Relating to God as Father, true equality and fraternity, and a place in the history that finally matters can only be found in Christ. Without Christ we can have the slogans but not the reality. The French revolution changed the face of Europe and maybe other places but it did not bring us Liberté, égalité, fraternité.
Our society allegedly celebrates diversity, e.g. of religions and sexual partnerships, but it can do so only by pretending that the different things in one “category” are basically the same. All religions are valued on the basis that they all teach us roughly the same values – allegedly. Marriage between partners of the same sex is advocated on the basis that such partnerships are really no different from heterosexual partnerships. As a society, we seem to have a fear of acknowledging difference because we don't know how to do equality without sameness.
Brotherhood has fared no better, even since, belatedly, we have included women in the fraternity. In reality, even a gender-inclusive “brother- and sisterhood of all” tends to embrace only people that are similar to us or whom we like well enough, or maybe all we don’t dislike, including the huge number of people somewhere else on the globe whom we don’t know and have no desire to get to know. We may not fully agree that “blood is thicker than water,” that the bonds of family and common ancestry are stronger than the bonds between unrelated people, but any discussion of immigration shows that most people operate with very firm limits to fraternity.
In reality, few people have a desire to extend equality to those who do not merit it. (Who believes in equal outcomes anymore?) But even “equal opportunities” is something we are hardly eager to extend across the globe, not if it might mean limiting us to create more opportunities elsewhere.
Analysts might say that our shortcoming on equality and fraternity are the result of the fact that the three ideals are in conflict and liberty has won. At the point where treating other men and women as my brothers and sisters would limit my liberty, fraternity has to be kept in check. At the point where fuller equality would limit my own liberty, equality has to be curtailed. So we may make compromises on fraternity and equality but at least we have liberty.
But are we truly free? Do we not see people in bondage to their fleeting desires to such an extent that you just wish they could take a step back and be free to make better choices? Do we not see people imprisoned by peer pressure; their freedom from the norms of one set of people being one side of the coin, on the other of which is strong conformity to one’s own in-group? And do we not all know people whose freedom is limited by norms and laws which they only keep because they don’t think they would get away with it, if they did not keep them?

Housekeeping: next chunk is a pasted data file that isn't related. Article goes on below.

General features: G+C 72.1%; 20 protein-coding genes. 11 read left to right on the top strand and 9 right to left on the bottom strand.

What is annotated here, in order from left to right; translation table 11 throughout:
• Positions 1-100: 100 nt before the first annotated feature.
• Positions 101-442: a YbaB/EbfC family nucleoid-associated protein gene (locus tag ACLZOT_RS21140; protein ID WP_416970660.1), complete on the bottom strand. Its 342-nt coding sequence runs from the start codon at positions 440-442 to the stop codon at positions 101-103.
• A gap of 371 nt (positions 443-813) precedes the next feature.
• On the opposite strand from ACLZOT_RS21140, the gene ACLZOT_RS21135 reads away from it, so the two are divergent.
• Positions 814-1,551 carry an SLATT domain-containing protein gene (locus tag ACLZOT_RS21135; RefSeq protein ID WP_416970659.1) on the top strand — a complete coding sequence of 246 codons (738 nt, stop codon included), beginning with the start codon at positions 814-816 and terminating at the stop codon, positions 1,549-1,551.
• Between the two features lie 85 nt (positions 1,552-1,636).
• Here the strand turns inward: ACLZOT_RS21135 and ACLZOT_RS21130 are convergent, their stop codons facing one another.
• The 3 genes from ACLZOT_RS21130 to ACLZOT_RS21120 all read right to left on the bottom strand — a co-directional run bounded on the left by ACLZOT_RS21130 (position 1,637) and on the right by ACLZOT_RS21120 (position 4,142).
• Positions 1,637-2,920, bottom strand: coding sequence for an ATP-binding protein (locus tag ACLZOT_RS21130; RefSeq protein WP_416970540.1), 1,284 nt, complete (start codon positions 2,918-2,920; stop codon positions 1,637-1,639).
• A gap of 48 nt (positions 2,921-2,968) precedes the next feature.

Are we truly free? Free to flourish in doing good, acting in line with our deepest and most wholesome desires? Are we free in our ability to embrace others as our brothers and sisters? And is that freedom the freedom of someone who is not a blip in world history but a vital link in the history of God’s promises?
Galatians offers us the picture of a better identity. In Christ we belong to God as Father, to each other as brothers and sisters, to Abraham as offspring. In Christ we are given our place in eternity, in society and in history. Christ is the centre point that gives our lives height, breadth and length. Why? Because Christ accomplishes things we cannot do on our own.
Christians are those who are united to Christ. They are so identified with Christ that their “own identity becomes intricately bound to, and intertwined with, that of Christ, to the exclusion of all others” (Bruce Longenecker). This makes it possible for us to relate to fellow Christians as brothers and sisters. This does not mean that we do not love agnostics and Hindus and Muslims, fascists and communists. We know all humans to be created in the image of God and this should shape our relationship with them. We should not want to be exclusive but we realise that Christ makes a brotherhood possible in a deeper sense than we could ever achieve outside of Christ.
Christians know, or at least suspect, that the outcome will not be equal for everyone, but for those who live by grace meritocracy cannot have the last word. The parable Jesus told of workers who all got the same payment regardless of how long they had worked was not told to recommend an economic policy but those who know that there is so much more to life than what we have earned, that so much of it is free gift, will more readily share towards greater equality.
And as they do so they will know again, as the old collect has it, that we serve a God “whose service is perfect freedom” because as our relationship to him and others is more and more grounded in and shaped by love, it is less and less a matter of fulfilling duties and obligations.
Liberté, égalité, fraternité? They are truly to be found in Christ.